Before the beginning of the 2002 Major League Baseball season, the Cubs installed a large green windscreen above the outfield bleachers. (Id. at ¶ 34.) The windscreen negatively impacted views from the rooftop businesses across Sheffield. (Id. ) The Cubs proceeded to file suit against a number of the rooftop businesses on December 16, 2002, claiming that the rooftop businesses were misappropriating the Cubs' property by charging admission fees to watch Cubs games from the roofs. (Id. at ¶ 35.) Before the start of the 2004 baseball season, the parties to the 2002 litigation reached a settlement leading to a contract (the “License Agreement”) in which the rooftop businesses agreed to pay the Cubs a royalty of seventeen percent of their gross revenues in exchange for views into Wrigley Field until December 31, 2023. (Id. at ¶ 38; Dkt. 21–3, Ex. C2A, License Agmt. § 3.1.) The License Agreement contains a number of provisions establishing protocol for the expansion of Wrigley Field, its potential effect on any rooftop business, and consequences:

6. Wrigley Field bleacher expansion.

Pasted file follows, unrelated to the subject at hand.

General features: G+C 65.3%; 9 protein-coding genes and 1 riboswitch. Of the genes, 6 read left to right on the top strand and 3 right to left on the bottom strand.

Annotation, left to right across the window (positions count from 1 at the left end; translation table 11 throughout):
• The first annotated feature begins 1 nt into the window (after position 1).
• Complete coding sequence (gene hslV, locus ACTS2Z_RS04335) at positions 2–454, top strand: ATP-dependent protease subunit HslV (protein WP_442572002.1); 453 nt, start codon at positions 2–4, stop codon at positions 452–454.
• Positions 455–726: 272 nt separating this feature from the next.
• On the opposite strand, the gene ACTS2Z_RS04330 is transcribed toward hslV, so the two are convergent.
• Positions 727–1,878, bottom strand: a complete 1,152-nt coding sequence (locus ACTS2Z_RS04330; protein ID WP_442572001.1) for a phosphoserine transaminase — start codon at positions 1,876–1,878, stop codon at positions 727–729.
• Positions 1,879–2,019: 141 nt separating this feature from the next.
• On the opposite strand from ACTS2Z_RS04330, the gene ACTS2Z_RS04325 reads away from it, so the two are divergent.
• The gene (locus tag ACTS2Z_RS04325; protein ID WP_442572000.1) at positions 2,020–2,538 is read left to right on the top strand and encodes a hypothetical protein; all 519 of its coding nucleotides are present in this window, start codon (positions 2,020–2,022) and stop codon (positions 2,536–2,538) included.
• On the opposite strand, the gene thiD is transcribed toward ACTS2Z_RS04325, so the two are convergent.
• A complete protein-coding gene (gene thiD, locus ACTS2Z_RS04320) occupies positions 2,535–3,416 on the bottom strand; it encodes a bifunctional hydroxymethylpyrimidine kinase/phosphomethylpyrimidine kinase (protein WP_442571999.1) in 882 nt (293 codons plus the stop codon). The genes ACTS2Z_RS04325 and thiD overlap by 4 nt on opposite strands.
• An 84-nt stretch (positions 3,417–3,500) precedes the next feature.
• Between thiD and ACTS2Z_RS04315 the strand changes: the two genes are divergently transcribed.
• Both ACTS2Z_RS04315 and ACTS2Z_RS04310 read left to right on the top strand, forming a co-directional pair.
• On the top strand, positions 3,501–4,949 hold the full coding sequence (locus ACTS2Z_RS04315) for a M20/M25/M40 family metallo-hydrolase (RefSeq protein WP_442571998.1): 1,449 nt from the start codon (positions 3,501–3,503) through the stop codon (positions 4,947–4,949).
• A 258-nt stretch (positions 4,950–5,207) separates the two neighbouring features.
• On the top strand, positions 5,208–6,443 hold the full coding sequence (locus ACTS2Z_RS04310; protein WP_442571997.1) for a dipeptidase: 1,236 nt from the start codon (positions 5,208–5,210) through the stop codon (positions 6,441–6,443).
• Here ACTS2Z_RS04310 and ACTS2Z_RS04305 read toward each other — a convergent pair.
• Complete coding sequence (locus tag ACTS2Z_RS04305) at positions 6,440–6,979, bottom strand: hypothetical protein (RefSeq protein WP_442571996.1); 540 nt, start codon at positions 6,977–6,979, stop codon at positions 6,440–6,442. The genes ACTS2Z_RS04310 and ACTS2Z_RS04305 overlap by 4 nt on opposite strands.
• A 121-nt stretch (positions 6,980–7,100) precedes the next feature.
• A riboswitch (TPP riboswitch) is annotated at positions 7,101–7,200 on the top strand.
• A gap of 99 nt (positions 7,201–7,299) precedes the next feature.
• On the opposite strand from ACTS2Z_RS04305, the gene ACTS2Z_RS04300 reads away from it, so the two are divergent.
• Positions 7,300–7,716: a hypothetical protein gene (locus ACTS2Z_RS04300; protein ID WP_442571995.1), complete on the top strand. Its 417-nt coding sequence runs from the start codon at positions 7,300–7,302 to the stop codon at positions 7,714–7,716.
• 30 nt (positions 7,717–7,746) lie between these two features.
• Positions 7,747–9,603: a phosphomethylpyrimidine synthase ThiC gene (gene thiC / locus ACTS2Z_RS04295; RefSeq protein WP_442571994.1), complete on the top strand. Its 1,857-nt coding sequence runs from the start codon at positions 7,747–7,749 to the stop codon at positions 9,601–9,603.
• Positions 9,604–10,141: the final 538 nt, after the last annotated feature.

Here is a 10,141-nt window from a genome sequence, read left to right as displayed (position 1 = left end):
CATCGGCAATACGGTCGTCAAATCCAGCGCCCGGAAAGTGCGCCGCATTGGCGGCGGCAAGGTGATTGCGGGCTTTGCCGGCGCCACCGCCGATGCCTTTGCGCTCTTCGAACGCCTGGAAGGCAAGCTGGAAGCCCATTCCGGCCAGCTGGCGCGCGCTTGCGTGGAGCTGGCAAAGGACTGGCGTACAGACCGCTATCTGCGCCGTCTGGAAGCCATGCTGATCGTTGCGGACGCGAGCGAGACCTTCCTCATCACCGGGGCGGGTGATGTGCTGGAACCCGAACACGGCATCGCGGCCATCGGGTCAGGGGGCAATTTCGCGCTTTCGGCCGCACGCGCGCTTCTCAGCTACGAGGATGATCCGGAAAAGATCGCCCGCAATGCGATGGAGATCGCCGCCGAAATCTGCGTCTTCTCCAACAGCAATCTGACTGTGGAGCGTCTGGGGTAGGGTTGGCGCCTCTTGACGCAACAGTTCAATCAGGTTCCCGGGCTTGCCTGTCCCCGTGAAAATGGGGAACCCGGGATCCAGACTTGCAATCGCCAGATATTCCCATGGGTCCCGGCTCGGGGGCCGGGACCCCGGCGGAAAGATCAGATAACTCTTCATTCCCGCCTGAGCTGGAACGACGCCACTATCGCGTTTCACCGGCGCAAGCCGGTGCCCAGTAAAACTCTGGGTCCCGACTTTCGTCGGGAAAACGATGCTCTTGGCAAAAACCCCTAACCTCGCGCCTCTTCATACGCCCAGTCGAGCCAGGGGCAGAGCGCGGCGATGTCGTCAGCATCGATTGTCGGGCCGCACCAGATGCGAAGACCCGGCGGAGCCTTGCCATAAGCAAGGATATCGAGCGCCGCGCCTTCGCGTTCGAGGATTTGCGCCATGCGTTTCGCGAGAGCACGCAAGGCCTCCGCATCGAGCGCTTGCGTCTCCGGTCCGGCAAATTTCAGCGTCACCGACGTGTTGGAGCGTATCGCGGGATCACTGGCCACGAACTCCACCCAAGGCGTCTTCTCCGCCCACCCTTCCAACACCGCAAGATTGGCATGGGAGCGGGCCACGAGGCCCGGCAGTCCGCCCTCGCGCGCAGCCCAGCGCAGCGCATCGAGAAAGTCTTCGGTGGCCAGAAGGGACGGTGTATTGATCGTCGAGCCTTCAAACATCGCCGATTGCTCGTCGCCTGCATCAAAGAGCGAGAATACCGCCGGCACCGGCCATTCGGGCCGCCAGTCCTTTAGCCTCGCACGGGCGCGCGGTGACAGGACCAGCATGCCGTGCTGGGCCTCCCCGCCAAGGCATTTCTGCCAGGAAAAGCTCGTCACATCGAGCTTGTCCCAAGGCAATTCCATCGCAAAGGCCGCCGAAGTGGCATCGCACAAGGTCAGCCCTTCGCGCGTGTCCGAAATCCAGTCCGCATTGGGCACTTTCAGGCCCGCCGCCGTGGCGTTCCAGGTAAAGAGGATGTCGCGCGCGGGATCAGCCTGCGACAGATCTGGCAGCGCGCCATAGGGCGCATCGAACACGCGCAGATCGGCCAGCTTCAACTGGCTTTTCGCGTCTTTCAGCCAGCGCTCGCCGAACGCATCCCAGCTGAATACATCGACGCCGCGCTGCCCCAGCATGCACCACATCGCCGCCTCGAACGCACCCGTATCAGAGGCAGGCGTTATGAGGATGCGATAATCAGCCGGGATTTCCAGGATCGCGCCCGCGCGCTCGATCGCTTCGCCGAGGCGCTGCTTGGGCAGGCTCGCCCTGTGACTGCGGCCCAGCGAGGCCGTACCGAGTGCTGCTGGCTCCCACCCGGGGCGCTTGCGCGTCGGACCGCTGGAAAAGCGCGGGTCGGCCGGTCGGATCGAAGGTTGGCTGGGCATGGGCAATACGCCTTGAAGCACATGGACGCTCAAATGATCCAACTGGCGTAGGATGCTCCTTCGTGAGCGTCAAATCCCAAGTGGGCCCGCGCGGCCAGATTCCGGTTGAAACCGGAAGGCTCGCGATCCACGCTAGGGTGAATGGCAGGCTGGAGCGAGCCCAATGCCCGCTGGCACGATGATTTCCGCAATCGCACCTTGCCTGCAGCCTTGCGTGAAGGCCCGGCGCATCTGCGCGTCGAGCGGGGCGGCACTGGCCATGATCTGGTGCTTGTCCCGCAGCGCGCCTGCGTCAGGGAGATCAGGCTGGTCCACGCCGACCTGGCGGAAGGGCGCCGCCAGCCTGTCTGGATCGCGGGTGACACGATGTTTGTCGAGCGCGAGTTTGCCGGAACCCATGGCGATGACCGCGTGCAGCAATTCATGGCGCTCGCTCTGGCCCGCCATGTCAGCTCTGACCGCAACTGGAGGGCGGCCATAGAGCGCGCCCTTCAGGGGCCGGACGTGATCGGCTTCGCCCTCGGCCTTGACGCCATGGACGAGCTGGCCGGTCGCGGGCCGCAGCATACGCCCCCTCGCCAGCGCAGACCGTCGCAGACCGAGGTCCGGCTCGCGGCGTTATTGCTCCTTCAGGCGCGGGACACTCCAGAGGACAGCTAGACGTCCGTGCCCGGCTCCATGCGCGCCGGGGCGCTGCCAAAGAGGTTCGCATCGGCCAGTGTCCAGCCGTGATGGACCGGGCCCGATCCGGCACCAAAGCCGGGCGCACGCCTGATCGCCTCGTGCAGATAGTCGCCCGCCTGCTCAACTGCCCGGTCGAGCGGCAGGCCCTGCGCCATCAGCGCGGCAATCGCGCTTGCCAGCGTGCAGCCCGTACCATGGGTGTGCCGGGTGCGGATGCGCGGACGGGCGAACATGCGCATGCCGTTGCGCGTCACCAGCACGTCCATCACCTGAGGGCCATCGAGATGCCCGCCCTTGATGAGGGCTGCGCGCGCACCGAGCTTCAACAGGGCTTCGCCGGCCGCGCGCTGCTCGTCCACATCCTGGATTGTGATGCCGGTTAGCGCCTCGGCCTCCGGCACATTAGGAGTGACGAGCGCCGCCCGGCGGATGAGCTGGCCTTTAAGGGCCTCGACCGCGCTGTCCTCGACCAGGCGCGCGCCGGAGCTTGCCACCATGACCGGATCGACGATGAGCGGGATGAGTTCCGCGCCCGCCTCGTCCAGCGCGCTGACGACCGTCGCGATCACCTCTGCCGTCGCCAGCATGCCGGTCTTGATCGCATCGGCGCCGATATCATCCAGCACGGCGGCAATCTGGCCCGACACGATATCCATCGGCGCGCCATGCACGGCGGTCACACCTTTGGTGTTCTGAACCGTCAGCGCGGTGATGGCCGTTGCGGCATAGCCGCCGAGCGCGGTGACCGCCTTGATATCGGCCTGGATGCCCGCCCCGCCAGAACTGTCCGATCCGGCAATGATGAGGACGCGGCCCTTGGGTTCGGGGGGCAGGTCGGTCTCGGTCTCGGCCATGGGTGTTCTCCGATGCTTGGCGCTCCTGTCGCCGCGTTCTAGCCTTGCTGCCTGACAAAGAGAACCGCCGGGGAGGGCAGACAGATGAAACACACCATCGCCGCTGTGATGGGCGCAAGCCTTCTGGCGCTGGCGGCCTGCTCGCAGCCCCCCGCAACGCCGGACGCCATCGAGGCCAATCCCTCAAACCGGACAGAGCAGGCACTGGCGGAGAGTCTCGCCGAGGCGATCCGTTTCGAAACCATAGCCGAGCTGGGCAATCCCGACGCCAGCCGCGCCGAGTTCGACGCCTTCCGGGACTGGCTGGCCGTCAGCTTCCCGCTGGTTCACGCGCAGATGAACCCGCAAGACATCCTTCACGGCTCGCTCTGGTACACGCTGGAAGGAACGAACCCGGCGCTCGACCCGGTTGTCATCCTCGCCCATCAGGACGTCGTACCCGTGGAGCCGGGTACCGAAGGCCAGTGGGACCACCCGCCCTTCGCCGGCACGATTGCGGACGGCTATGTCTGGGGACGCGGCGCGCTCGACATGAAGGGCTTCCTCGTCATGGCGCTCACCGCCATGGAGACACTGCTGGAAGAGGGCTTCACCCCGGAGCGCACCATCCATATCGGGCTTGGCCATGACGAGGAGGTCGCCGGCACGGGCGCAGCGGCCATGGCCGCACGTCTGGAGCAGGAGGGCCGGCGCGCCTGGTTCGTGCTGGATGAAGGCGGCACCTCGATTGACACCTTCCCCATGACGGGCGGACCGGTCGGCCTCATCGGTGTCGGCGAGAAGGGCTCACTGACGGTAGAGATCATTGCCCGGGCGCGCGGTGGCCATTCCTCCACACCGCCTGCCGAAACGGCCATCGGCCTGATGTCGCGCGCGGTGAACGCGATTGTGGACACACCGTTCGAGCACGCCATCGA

6.1 If the Cubs expand the Wrigley Field bleacher seating and such expansion so impairs the view from any Rooftop into Wrigley Field such that the Rooftop's business is no longer viable unless it increases the height of its available seating, then such Rooftop may in its discretion elect to undertake construction to raise the height of its seating to allow views into Wrigley Field and the Cubs shall reimburse the Rooftop for 17% of the actual cost of such construction.
6.2 If the Cubs expand the Wrigley Field bleacher seating and such expansion so impairs the View from any Rooftop into Wrigley Field such that the Rooftop's business is no longer viable even if it were to increase its available seating to the maximum height permitted by law, and if such bleacher expansion is completed within eight years from the Effective Date, then if such Rooftop elects to cease operations ... the Cubs shall reimburse that Rooftop for 50% of the royalties paid by that Rooftop to the Cubs ...
...
6.4 If the Cubs expand the Wrigley Field bleacher seating and such expansion impairs the view from any Rooftop into Wrigley Field such that the Rooftop's